Mark McElhinney is the President of Lasertel. He obtained his Ph.D. from the University of Glasgow and holds 8 patents and has published over 30 papers.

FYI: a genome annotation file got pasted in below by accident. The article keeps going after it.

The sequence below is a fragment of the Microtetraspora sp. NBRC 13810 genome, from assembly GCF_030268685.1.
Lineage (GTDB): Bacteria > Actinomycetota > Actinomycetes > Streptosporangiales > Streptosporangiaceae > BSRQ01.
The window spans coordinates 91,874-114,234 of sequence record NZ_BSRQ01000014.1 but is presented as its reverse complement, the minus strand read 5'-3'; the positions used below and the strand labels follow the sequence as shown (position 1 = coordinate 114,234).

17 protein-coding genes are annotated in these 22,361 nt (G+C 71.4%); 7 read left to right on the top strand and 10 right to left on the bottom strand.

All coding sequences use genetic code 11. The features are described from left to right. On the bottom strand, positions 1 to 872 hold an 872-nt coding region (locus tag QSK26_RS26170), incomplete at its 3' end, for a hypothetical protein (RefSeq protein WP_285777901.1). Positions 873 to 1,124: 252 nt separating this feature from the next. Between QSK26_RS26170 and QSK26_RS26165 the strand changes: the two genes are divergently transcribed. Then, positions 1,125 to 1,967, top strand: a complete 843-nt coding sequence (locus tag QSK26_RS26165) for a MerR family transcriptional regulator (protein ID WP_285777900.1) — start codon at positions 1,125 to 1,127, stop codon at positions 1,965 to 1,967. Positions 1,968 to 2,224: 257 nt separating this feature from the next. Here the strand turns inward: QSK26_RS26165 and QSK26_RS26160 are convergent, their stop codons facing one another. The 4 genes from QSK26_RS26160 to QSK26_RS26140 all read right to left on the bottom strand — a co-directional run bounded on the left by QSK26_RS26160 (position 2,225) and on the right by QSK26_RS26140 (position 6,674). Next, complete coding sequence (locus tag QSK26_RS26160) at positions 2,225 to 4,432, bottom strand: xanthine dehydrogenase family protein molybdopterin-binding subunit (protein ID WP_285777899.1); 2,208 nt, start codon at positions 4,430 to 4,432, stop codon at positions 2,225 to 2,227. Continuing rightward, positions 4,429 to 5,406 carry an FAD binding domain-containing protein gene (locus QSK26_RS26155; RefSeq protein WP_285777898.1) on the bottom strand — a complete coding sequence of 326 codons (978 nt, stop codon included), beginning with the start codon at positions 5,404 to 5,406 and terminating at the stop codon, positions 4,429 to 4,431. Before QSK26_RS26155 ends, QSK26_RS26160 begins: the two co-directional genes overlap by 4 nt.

The reliability of semiconductor diode lasers has improved to the point where in many applications the failure mechanisms are related to the robustness of the assembly and packaging of the laser diodes rather than failure mechanisms intrinsic to the diodes themselves. Aerospace applications require operation at high levels of vibration and mechanical shock, at temperature extremes and during temperature cycling. Lasertel has developed laser diode assemblies that have been qualified for use in the space shuttle, as well as on many fast jet and rotary wing platforms. Assembly technology based on the utilization of expansion matched high thermal conductivity materials and high temperature solders has enabled Laser tel to produce laser assemblies with performance and reliability that excel in environmentally demanding applications. The environmental conditions to which assemblies have been qualified include: thermal shocks of 100ºC with temperature ramps of 220ºC/minute; operational thermal cycling between -60°C to +100°C;high temperature operation at 85ºC; low temperature operation at -200ºC; random mechanical vibration of 50g; and mechanical shocks of 500g per axis. More recently, Lasertel has developed 8XX nm laser diode assemblies for an artillery application that exhibit record high-temperature (180oC) operation. At the operating temperature of 130oC required by the application, the laser assemblies have peak powers of 1.3kW. Diode pumped Nd:YAG solid state laser modules incorporating these assemblies were operated from -45oC to 130oC under high shock (~10000 g) conditions, while attached to the artillery weapon. The pump modules met performance specifications and showed no degradation during testing

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